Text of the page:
More Fun With the Rock Mite

Last night I had a few minutes to operate, so I thought I would call CQ with my 20M Rock Mite. I did a little more than CQ however, as I wanted to know how the radio was getting out. First, I measured the output power. I had assumed 500 mw of output during my first QSO's with the radio but after measuring the output, it was closer to 300 mw. Secondly, I wanted to see where the radio was being heard using the Reverse Beacon Network, www.reversebeacon.net. If you've never played around with this, it is pretty cool. There is an entire network of skimmers out there that will post your frequency and callsign if you are copied calling CQ on CW.

So I called CQ with the beam pointed due north from my Boerne, TX QTH. Withing seconds the RBN spotted me calling CQ on the east coast and shortly thereafter on the west coast. Pretty cool. So clearly I was getting out fine with my 300mw. After a few CQ's, AB4QL, Barry in Alabama, called me.  I swung the beam and he was a solid 559 running his KX-3. He gave me a 329, but he didn't seem to miss anything. The contact was just short of a rag chew but we had nice QSO.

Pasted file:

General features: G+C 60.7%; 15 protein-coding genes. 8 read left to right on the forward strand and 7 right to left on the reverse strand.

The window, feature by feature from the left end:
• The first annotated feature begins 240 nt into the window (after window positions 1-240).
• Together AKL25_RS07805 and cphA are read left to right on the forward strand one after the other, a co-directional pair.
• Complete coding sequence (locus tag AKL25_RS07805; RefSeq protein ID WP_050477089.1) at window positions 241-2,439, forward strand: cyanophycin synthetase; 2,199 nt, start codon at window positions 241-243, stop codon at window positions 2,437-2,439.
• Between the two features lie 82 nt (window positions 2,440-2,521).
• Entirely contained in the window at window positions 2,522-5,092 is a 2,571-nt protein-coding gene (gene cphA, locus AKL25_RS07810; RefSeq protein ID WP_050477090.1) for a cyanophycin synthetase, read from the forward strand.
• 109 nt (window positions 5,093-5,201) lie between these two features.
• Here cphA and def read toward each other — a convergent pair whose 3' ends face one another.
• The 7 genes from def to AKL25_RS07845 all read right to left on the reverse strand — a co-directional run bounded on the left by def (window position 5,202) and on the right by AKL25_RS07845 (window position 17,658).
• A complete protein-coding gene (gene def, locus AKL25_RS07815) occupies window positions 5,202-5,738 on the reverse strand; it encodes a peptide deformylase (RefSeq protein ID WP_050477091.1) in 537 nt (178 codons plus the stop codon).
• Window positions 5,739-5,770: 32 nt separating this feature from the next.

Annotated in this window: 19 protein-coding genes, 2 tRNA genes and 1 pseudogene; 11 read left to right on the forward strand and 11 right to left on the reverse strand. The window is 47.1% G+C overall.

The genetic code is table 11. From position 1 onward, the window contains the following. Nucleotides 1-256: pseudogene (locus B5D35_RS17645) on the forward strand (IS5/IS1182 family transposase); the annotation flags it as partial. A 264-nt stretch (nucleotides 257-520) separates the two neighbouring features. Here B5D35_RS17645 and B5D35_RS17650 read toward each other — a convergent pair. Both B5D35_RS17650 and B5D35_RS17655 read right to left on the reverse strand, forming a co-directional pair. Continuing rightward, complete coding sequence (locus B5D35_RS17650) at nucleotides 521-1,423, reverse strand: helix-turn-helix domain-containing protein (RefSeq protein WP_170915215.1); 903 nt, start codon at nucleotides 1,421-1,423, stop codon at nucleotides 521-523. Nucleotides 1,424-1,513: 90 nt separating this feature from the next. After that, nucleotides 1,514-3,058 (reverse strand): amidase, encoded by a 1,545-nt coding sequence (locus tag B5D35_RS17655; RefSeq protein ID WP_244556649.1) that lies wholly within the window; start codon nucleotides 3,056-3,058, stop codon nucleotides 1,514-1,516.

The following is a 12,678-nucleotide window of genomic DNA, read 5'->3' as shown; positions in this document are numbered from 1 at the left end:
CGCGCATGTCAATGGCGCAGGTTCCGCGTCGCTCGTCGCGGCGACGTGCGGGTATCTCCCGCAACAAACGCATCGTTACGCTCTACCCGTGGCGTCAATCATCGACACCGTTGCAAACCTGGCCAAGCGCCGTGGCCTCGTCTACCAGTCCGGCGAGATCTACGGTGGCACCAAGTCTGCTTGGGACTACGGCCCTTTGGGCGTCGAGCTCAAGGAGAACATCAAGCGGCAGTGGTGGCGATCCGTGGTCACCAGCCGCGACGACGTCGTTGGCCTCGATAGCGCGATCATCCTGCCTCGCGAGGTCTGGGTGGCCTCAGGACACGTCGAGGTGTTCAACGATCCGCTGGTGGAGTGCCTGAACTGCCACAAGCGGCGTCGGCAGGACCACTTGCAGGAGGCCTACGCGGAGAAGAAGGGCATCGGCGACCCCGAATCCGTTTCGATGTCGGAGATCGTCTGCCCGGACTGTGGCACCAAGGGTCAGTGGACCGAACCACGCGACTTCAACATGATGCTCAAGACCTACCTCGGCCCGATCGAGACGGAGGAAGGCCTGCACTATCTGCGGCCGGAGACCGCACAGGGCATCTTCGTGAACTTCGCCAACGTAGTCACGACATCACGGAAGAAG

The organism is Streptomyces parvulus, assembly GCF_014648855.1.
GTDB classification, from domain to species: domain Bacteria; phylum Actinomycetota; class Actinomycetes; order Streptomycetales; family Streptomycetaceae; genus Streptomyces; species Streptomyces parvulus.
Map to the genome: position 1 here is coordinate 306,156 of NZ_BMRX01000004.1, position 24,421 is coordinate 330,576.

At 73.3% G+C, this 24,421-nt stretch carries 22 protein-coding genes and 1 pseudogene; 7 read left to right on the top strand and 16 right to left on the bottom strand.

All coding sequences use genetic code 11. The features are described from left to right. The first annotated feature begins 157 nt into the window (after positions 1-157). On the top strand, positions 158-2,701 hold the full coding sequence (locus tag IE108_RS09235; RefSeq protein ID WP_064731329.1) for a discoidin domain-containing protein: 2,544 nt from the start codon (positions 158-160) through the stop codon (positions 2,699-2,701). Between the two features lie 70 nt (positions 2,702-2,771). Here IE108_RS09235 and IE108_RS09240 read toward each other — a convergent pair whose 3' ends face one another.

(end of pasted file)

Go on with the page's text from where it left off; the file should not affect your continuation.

After we signed with each other, I looked up Barry on QRZ.com and learned that his QTH was 820 miles from mine. At 300mw that comes out to 2,733 miles per watt. Any way you slice it, that's good mileage.
Mike Crownover, AD5A, is a regular contributor to AmateurRadio.com and writes from Texas, USA. Contact him at [email protected].

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